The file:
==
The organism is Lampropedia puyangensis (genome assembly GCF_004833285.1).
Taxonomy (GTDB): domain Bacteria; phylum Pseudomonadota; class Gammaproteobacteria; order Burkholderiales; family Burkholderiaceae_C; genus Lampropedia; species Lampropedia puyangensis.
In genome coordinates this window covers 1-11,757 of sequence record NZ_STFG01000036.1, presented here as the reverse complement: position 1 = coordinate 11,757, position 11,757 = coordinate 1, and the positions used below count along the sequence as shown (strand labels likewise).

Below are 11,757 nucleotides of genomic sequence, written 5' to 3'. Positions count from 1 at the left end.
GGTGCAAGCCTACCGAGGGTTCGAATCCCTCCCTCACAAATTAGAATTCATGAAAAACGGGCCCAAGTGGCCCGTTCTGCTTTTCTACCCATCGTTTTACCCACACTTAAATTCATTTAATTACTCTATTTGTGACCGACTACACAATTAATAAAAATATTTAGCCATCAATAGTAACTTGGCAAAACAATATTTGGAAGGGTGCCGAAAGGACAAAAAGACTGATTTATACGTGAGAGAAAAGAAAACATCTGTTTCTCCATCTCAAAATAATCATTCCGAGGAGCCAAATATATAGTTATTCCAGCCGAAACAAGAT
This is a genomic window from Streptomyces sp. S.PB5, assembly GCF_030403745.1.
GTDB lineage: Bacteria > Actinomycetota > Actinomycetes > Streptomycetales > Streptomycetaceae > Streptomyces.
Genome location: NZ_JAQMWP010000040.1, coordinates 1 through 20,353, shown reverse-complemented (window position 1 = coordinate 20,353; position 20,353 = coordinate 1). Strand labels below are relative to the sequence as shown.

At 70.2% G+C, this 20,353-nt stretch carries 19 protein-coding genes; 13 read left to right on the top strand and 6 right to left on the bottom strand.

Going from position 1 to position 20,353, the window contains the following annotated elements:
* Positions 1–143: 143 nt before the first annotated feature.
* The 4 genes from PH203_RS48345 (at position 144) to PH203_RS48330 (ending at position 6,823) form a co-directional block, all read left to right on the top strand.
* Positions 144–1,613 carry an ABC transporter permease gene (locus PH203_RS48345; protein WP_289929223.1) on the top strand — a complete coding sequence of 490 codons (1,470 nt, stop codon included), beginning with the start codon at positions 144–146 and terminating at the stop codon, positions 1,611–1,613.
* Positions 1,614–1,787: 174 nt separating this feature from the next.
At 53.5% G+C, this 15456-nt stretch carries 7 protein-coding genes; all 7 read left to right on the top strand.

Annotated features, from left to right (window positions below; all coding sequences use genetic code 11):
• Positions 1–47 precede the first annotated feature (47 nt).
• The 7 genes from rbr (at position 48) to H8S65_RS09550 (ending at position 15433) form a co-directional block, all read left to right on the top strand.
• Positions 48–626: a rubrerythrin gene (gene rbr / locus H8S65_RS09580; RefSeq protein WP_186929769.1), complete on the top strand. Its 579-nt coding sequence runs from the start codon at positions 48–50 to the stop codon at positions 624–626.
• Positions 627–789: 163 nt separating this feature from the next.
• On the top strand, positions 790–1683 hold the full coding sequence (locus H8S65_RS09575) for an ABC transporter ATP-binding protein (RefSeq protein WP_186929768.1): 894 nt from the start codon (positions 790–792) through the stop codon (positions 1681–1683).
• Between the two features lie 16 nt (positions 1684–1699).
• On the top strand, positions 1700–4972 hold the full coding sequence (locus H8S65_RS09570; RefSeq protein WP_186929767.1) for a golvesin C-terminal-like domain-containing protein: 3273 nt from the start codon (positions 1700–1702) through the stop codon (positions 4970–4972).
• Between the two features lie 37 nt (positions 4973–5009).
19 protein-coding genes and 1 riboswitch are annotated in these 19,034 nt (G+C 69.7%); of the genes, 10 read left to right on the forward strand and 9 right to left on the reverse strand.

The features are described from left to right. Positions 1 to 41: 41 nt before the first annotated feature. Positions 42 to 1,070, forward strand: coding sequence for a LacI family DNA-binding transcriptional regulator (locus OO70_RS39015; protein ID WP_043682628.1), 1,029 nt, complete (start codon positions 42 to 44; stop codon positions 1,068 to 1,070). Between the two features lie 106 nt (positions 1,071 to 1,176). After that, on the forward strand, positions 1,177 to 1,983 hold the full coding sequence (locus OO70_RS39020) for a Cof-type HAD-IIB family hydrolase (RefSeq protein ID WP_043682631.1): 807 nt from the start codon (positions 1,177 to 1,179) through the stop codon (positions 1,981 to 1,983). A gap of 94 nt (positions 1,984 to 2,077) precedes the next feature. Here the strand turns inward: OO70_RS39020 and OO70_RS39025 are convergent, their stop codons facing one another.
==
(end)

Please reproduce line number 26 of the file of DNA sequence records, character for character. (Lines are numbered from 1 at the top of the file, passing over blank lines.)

The features are described from left to right. Positions 1 to 41: 41 nt before the first annotated feature. Positions 42 to 1,070, forward strand: coding sequence for a LacI family DNA-binding transcriptional regulator (locus OO70_RS39015; protein ID WP_043682628.1), 1,029 nt, complete (start codon positions 42 to 44; stop codon positions 1,068 to 1,070). Between the two features lie 106 nt (positions 1,071 to 1,176). After that, on the forward strand, positions 1,177 to 1,983 hold the full coding sequence (locus OO70_RS39020) for a Cof-type HAD-IIB family hydrolase (RefSeq protein ID WP_043682631.1): 807 nt from the start codon (positions 1,177 to 1,179) through the stop codon (positions 1,981 to 1,983). A gap of 94 nt (positions 1,984 to 2,077) precedes the next feature. Here the strand turns inward: OO70_RS39020 and OO70_RS39025 are convergent, their stop codons facing one another.